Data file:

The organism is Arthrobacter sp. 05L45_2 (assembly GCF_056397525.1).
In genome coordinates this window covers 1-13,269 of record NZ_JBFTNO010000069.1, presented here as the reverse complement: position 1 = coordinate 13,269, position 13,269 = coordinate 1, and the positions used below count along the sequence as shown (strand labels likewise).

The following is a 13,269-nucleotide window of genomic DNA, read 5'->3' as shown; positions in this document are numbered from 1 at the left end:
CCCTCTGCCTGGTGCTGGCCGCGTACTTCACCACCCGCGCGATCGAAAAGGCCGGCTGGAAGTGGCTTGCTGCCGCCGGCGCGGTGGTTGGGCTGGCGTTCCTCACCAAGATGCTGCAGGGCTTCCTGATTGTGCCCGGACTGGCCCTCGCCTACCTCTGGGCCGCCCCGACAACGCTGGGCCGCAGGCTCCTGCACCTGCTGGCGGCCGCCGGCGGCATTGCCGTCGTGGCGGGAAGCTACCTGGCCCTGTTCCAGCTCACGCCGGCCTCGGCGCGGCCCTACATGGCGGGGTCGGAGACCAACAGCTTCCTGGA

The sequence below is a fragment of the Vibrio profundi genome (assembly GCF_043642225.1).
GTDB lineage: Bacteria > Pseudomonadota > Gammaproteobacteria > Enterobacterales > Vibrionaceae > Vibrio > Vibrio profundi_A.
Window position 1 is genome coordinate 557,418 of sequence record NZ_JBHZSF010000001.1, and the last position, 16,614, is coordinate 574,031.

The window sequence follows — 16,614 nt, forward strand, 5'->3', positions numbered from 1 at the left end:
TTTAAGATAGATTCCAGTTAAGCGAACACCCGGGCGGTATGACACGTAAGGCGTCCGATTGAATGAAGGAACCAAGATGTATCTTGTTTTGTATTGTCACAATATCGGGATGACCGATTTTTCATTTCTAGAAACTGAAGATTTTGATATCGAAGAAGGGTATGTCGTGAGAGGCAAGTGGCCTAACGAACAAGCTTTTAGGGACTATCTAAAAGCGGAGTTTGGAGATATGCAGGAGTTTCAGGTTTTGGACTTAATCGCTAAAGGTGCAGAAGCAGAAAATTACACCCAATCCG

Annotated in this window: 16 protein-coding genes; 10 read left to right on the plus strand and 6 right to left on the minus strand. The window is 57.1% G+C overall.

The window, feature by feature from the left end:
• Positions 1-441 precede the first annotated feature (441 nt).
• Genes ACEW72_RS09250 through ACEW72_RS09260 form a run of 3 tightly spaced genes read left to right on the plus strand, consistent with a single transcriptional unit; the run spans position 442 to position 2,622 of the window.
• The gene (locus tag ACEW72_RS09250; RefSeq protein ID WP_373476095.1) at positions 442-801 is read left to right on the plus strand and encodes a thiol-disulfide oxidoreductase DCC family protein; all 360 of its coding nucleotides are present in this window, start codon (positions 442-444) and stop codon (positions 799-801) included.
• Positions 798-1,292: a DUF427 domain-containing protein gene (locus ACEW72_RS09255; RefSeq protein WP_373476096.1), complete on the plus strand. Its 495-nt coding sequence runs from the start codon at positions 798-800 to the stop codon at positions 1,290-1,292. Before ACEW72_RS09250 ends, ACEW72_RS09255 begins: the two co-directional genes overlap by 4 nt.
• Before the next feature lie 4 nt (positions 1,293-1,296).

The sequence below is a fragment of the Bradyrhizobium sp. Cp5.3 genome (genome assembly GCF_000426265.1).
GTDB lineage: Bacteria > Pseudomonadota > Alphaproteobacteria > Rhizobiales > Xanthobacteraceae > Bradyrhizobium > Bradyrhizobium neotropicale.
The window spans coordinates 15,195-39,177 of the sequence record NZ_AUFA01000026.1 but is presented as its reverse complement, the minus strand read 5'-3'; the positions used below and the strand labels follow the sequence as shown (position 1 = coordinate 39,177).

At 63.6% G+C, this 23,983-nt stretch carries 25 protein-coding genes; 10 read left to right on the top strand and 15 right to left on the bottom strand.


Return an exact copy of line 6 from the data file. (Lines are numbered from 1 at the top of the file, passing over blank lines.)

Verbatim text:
GTDB lineage: Bacteria > Pseudomonadota > Gammaproteobacteria > Enterobacterales > Vibrionaceae > Vibrio > Vibrio profundi_A.